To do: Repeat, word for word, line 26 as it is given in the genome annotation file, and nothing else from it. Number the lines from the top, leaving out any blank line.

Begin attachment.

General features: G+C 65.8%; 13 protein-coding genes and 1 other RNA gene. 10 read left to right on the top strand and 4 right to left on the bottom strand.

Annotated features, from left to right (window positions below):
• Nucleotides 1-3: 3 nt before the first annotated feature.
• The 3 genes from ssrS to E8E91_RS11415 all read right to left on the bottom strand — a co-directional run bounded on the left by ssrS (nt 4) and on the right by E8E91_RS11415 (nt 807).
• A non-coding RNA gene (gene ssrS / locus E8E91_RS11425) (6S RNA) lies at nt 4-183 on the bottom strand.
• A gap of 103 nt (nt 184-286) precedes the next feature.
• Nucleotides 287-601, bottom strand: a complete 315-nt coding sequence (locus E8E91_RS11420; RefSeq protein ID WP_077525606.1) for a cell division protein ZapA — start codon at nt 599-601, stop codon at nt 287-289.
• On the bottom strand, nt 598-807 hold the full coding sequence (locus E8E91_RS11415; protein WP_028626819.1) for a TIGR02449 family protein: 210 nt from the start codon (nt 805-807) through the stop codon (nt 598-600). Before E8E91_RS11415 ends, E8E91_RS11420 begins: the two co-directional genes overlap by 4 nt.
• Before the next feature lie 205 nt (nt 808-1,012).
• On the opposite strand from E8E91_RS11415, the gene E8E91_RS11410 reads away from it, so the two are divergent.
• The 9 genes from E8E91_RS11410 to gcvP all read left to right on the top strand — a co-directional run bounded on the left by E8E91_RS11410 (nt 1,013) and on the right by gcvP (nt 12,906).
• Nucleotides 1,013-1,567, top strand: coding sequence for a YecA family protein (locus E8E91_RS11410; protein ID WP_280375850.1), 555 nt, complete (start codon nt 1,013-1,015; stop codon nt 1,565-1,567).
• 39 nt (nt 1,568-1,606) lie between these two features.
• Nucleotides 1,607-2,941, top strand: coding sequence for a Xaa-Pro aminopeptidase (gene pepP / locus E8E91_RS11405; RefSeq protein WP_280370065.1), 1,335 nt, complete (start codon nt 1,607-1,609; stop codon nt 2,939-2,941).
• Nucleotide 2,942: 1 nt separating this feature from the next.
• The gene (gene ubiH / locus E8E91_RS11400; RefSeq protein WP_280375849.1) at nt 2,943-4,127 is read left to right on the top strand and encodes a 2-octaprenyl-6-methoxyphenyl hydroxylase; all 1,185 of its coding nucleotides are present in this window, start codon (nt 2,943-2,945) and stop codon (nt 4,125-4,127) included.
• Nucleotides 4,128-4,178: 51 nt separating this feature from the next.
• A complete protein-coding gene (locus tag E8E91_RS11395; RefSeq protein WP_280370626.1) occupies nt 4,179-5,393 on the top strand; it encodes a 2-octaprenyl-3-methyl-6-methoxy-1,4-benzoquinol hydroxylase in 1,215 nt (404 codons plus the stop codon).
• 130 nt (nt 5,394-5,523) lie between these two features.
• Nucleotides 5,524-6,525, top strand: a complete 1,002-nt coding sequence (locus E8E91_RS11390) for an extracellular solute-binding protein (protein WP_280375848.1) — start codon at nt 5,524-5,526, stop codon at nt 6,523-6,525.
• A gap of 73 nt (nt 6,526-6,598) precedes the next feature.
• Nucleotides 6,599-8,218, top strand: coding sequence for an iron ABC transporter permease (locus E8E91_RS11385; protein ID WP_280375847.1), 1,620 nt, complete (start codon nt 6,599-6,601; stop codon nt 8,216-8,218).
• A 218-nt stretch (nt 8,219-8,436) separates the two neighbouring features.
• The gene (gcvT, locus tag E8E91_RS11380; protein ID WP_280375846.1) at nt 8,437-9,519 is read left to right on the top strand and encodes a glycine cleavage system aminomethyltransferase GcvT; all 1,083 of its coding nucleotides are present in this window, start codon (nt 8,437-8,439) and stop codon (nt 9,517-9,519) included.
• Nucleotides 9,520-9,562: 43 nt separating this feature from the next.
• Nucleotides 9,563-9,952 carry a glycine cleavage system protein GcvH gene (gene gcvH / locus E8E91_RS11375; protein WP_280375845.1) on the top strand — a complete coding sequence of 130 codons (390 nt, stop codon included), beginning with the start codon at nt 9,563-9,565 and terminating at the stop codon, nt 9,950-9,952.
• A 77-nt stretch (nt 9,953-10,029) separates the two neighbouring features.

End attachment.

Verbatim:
• Nucleotides 9,563-9,952 carry a glycine cleavage system protein GcvH gene (gene gcvH / locus E8E91_RS11375; protein WP_280375845.1) on the top strand — a complete coding sequence of 130 codons (390 nt, stop codon included), beginning with the start codon at nt 9,563-9,565 and terminating at the stop codon, nt 9,950-9,952.